While in the process of filing the kids’ report cards, I scanned a few of the remarks drafted by their teachers. Written about my youngest son, “We really enjoy his humor. It would be helpful if you might speak with him about when it’s not okay to be funny.” This is the same child I envision being a future world leader, not living out of his car and doing stand-up routines in Biloxi.
Parents can be shattered when for the first time they learn that little Johnny or Sally is not the apple of everyone’s eye. As a child, I hated report cards—it seemed to me like tattling. I already knew if I had underperformed, and I did not need or want somebody telling me or my parents.
I am still that way. Criticism stings, no matter what your age. That is why when your significant other asks what you think of her new shoes, if you want to maintain the relationship, there is only one correct answer. Asking how those black pumps differ from the other twenty pairs of black pumps would be a waste of oxygen.
What if we got report cards at work and they were sent home to your children? What if someone watched our performance every day of the year, and four times a year that person issued a report card on our performance? Not simply an annual review over lunch to get a nominal pay boost, but a real report card.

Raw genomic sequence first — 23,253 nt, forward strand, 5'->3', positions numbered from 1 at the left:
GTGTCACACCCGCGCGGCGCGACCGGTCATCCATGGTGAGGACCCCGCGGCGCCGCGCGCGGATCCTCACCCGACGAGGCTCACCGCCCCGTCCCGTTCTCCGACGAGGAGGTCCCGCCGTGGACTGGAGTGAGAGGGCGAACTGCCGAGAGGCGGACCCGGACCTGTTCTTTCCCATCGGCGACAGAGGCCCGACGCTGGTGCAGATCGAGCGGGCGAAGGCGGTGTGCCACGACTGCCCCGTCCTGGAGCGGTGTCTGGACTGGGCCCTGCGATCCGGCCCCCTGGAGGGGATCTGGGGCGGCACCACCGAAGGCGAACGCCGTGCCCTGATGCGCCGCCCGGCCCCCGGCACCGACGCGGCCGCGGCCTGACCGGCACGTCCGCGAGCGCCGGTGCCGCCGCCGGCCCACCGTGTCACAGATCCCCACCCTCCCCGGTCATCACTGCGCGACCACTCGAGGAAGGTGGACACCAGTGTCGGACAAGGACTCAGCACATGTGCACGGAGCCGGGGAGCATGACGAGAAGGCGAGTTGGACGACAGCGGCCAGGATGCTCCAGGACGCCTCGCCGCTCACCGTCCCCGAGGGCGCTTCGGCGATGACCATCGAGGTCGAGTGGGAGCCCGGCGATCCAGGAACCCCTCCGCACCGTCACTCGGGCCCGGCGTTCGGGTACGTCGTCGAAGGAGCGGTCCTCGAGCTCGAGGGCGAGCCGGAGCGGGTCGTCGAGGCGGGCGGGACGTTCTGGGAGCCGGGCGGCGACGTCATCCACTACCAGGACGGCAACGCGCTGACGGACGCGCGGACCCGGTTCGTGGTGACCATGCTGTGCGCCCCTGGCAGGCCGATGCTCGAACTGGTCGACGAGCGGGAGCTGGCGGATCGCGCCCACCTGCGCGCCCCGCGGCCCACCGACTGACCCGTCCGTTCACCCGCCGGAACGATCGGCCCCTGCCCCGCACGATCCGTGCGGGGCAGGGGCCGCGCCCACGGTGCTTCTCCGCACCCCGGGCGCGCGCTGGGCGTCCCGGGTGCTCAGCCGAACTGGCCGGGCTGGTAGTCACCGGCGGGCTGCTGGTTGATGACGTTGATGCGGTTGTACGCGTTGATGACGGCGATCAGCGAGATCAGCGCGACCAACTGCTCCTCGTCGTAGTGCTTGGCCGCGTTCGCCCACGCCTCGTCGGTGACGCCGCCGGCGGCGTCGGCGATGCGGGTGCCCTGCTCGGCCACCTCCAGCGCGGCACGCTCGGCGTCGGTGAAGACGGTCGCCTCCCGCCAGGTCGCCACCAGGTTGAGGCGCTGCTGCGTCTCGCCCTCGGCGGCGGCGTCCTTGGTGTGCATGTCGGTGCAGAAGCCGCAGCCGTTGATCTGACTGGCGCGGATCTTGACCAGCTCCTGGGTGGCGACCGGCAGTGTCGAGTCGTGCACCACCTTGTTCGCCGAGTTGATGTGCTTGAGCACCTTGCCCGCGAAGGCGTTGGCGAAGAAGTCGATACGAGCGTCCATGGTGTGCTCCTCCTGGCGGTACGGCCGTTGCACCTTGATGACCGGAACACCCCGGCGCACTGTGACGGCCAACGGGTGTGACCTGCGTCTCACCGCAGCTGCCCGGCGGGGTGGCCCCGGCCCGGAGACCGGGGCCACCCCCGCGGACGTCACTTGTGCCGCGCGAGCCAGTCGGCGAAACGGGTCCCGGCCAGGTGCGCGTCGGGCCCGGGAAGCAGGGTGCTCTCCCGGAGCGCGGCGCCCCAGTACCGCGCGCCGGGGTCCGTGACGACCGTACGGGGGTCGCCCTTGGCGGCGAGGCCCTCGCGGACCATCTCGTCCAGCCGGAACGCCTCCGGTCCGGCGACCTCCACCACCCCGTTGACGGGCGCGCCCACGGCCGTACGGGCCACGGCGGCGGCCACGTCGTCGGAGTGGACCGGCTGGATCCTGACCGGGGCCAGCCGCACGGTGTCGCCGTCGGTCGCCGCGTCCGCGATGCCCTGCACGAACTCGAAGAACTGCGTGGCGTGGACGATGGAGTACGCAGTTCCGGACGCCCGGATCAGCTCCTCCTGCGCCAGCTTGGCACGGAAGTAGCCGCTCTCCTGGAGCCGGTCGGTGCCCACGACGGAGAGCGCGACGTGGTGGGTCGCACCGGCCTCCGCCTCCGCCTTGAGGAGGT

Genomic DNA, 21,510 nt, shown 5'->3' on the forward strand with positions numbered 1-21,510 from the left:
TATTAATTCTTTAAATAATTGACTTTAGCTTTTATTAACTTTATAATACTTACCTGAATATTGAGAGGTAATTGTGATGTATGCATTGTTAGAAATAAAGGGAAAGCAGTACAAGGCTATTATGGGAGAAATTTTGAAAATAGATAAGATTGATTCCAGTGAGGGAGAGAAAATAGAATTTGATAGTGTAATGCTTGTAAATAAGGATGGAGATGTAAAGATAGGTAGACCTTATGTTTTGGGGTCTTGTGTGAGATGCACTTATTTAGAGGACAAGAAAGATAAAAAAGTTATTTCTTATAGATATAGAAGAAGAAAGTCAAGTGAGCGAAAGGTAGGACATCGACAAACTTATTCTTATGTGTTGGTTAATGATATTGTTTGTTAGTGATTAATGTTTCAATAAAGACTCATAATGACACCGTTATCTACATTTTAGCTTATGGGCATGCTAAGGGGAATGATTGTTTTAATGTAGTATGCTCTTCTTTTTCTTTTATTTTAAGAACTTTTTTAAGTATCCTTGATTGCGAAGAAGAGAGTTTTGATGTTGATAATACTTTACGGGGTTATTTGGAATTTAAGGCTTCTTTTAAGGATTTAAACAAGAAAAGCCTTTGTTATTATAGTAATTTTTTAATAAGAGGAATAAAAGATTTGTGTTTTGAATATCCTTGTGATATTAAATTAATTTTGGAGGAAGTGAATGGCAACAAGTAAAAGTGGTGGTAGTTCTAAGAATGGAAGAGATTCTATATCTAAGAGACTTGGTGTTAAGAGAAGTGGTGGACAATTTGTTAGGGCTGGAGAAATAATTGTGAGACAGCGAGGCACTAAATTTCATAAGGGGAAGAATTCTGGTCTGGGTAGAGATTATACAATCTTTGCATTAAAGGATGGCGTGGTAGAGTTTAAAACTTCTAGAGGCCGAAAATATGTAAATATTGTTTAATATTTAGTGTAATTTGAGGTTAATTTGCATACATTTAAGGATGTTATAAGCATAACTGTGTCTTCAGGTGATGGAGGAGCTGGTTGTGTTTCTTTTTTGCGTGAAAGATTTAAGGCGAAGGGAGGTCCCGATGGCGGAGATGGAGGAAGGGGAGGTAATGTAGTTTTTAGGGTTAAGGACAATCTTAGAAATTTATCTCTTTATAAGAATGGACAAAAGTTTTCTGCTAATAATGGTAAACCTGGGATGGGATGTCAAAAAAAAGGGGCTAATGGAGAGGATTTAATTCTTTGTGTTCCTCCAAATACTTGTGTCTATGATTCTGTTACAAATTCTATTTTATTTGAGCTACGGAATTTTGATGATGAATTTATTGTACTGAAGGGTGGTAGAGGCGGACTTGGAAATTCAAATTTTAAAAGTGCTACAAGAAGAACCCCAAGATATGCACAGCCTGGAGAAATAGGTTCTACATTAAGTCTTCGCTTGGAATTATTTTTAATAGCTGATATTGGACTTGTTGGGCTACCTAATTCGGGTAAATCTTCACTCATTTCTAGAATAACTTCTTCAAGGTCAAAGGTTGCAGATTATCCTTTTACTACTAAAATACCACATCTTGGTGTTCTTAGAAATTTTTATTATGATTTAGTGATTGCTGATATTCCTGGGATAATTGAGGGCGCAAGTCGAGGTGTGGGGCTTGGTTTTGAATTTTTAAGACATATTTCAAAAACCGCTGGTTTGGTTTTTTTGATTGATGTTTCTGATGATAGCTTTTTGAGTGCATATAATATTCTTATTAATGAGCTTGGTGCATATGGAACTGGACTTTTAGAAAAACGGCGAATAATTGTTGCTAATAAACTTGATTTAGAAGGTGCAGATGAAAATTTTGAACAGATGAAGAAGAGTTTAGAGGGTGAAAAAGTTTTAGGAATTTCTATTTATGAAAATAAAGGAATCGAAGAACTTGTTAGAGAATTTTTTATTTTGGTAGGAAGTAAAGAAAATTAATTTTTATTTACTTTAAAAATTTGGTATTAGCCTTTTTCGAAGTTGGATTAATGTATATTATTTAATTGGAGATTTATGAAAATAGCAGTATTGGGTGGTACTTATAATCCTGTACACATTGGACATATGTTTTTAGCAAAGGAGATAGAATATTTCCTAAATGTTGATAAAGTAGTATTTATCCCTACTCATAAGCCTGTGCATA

Analysis & Probability Approaching grade level
Understands how to solve problems At a fifth grade level
Works and plays well with others On par with Kim Il-sung
Communication skills He’s no Ronald Regan
Predicts likelihood of events he will never be on the Psychic Hotline
Solves two-digit addition problems Proficient if supplied with a calculator
Identifies problems Usually right after they occur
Writes in complete sentences Proficient with crayons
Just because nobody is issuing a written report card does not mean one is not being compiled. The compilation occurs in the break room, over lunch, and at an informal office gathering.